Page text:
Page:Folk-lore - A Quarterly Review. Volume 17, 1906.djvu/351

From Wikisource
Jump to navigation Jump to search
This page needs to be proofread.

The European Sky-God. 337

a challenge to single fight, one who had powers and responsibilities somehow connected with the sun — posing perhaps as champion and consort of a sun-goddessJ But, it will be said, if Cuchulain was a second Virbius, where was his sacred tree ? We naturally turn to Emain. In this palace of the Ulster kings the three principal forts were called the Royal Branch {Craehh Ruadh), the Red Branch {Craebh Derg), and the Speckled House {Teite Brec)} But the word Craebh is constantly used in place- names of a sacred tree. Dr. Joyce ^ writes: 'Craebh [crave] signifies either a branch or a large wide-spreading tree. This name, like bile, was given to large trees, under whose shadow games or religious rites were celebrated, or chiefs inaugurated ; and we may conclude that one of these trees formerly grew wherever we find the word perpetuated in a name.' Hence it appears that a sacred tree or trees formed the nucleus of the palace at Emain ; and it becomes highly probable that the Red Branch knights of Ulster succeeded to the position once occupied by champions of the sacred tree.*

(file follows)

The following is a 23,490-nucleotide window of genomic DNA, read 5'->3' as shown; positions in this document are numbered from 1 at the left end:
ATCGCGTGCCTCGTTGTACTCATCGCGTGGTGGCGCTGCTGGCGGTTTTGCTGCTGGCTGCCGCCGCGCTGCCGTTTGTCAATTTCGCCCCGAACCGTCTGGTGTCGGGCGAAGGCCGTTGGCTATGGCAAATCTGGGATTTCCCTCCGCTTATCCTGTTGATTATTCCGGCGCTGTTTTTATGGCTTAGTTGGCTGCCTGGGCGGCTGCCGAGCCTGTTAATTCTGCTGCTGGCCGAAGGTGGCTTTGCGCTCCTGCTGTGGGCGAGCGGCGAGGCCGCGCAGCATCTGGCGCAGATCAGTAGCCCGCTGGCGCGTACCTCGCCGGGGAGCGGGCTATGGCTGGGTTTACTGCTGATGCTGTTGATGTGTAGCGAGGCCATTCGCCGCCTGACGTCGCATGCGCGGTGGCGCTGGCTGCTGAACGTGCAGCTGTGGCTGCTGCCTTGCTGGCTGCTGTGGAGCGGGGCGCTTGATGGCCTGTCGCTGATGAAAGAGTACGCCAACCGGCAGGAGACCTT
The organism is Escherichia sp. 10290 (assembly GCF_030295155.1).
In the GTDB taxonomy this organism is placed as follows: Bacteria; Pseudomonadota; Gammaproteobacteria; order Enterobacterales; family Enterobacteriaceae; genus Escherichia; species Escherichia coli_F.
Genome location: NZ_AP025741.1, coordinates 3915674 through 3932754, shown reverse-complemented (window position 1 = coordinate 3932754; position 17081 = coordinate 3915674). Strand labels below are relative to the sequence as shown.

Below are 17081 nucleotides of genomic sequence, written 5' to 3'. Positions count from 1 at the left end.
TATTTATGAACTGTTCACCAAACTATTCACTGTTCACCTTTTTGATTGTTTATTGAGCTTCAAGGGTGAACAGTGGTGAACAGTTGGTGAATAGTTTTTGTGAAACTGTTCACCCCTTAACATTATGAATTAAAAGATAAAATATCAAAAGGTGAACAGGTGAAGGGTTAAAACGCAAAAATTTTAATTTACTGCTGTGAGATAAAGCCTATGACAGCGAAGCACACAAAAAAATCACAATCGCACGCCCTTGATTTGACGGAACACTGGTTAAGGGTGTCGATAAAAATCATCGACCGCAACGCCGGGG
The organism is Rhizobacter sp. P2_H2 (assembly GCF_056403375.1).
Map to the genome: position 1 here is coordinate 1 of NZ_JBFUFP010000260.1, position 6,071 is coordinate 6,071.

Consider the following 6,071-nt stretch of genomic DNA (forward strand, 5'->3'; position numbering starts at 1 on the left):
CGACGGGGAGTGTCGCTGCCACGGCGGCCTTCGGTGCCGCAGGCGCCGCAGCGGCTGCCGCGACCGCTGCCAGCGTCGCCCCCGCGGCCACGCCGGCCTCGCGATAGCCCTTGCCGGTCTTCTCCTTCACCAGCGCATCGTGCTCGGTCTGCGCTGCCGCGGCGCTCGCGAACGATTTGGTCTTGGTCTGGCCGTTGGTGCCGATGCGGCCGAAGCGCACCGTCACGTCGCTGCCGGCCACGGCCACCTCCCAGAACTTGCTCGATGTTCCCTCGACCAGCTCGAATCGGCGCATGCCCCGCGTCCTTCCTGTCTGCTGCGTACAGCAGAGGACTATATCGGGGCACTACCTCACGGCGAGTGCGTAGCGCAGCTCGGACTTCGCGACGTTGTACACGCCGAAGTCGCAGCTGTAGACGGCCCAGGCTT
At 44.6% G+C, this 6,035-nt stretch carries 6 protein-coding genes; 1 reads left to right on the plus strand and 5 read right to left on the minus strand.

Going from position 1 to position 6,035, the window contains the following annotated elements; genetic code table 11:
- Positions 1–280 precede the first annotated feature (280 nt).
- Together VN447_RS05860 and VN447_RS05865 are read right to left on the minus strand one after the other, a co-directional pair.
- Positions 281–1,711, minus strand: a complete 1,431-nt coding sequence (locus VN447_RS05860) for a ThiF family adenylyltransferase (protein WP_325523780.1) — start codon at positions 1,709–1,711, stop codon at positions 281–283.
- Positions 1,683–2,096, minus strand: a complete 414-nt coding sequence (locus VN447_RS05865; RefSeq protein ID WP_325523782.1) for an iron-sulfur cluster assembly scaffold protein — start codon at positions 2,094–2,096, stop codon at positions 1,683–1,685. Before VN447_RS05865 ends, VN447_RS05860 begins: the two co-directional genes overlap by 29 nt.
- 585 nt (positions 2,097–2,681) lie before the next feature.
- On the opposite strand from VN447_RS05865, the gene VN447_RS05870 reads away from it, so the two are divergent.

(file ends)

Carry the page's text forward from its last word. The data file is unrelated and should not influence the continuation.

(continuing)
'^ lb. xvii. 163.

-Miss E. Hull The CuchiiUin Saga p. 36 n. i.

^ P. W. Joyce The Origin and History of Irish Names of Places ed. 2 p. 483.

•* After reaching this conclusion I found that I had been to some extent anticipated by Miss E. Hull, who in Folk-lore xii. 438 suggests that the three halls of Emain were called the Royal Branch, the Red Branch, and the Speckled House, while the knights of the king were styled Champions of the Royal Branch, because of the 'Apple-tree of Emain.' The golden apples of Conchobar's sceptre {Folk-lore xvii. 160) and the 'apple-tree from Emain' on Manannan's isle [ib. p. 143 f.) certainly support this conjecture. On the other hand, Conchobar's palace was built of red yew (D'Arbois Vepopie celtique p. 12, Lady Gregory Cuchulain of Muirtketnne p. 43, though Douglas Hyde A Literary History of Ireland ■^. 295 says red oak); and, if the folk-etymology of Emain from E6-tnuin (O'Curry Manuscript Materials pp. 71 f., 528) con- tains a germ of truth, we might refer the first element in the name to E6, 'a yew-tree' (Joyce Irish Na}nes of Places ed. 2 p. 568), as well as to E6, 'a brooch.' When Cuchulain met Fand beneath a yew-tree {Folk-lore xvii. 150),